In 2004, Robert Wood Johnson Foundation named Lon Newman, MS, an RWJF Community Health Leader for his work to make family planning and contraception accessible and affordable for poor, young, and uninsured women in Wausau, Wis.
The problem. Limited access to contraceptive care places women at heightened risk of unintended pregnancy. Lack of health insurance coverage and of access to family planning-related services, such as sexually transmitted disease (STD) screenings, contribute to other negative sexual health outcomes. So how can contraceptives and reproductive health information be delivered conveniently and at low cost, especially in poor, rural areas?
Putting a face and a name to teenage pregnancy. As a high school student in the mid-1960s, Lon Newman was vaguely aware that teen pregnancy was a serious issue in his small rural town of Austin, Minn. “There was no sex education, no birth control pills, nothing other than morality and shame for the girls who got pregnant,” Newman recalls. “There were no options other than go away and have the baby or seek an early abortion. It was really traumatic.”
But it wasn’t until the late 1970s that Newman was able to put a face and a name to a teenage pregnancy that he never forgot.
After getting his bachelor of arts degree in psychology–sociology from Minnesota’s Winona State University and a master’s degree in guidance and counseling from the University of Wisconsin–Stout, Newman landed a job as guidance counselor at a high school in Melrose/Mindoro, Wis.
One of the female students had suddenly stopped attending school and it was Newman’s job to find out what had happened and encourage her to return. “She was a little girl, probably 16 at best,” Newman says. “Tammy was her name.”
In his search for Tammy, Newman recalls walking through a muddy cornfield to get to an abandoned farmhouse, “except they were living in it, so it was not abandoned. Here she is—this is true—seven months pregnant. She had a stick like a broom handle in her hand, and she’s stirring a 55-gallon drum of laundry over a fire in the front yard, while her twin brothers played around her. Her father was there, sitting in the living room watching TV. Her mom was timid and withdrawn.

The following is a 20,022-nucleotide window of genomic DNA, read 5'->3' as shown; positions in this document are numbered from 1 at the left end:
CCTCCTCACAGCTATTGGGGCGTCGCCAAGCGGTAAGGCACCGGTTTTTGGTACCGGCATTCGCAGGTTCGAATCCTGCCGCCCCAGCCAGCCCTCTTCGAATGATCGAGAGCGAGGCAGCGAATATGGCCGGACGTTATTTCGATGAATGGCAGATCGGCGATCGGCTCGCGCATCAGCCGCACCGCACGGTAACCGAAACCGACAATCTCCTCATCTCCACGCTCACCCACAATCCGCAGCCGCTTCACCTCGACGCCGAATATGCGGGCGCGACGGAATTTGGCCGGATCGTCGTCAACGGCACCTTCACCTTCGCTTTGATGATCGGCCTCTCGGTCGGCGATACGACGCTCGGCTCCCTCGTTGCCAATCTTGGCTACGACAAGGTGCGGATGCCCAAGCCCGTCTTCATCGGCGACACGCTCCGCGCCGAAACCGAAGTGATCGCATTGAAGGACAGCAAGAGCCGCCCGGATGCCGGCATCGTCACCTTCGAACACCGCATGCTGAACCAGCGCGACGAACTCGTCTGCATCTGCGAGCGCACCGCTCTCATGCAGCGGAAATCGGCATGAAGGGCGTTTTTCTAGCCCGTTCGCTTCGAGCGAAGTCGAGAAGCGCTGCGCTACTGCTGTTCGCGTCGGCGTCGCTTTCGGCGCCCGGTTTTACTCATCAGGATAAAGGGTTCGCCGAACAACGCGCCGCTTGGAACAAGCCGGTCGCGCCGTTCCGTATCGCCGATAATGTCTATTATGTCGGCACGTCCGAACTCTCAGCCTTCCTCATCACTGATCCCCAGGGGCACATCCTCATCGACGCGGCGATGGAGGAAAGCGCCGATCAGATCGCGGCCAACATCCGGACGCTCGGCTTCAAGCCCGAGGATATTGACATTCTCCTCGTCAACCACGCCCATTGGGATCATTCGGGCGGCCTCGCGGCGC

“I talked to Tammy a little bit—she had no doctor, no help from anyone, no prenatal care, no social services; and she was going to deliver at home. She was not coming back to school,” Newman says. “It was a heart breaker. I kept thinking, ‘What is going to happen to this little girl?’”
With the help of the school superintendent, Newman arranged for prenatal care for Tammy and social services for the family. But Tammy never returned to school, and Newman never found out what happened to her. And the experience remained fresh in his mind.
After his job in Melrose/Mindoro, Newman and his wife, Janet, moved to Stevens Point, Wis., where he took a new job with the local Cooperative Educational Service agency, coordinating sex education programs for students in 24 school districts. After several years in this position, Newman worked briefly for a state senator, and then tried his hand as an entrepreneur with his own small business start-up. Then, in 1988, Newman landed the job he always wanted: executive director of Family Planning Health Services (FPHS), a nonprofit, community-based agency in Wausau, Wisc., that provides family planning and reproductive health services for families at all income levels.
Family planning champion and innovator. In his new position, Newman quickly established himself as the champion of what he called the four dimensions of sexual health care, reproductive health care, and family planning: “It has to be acceptable, accessible, affordable, and confidential.”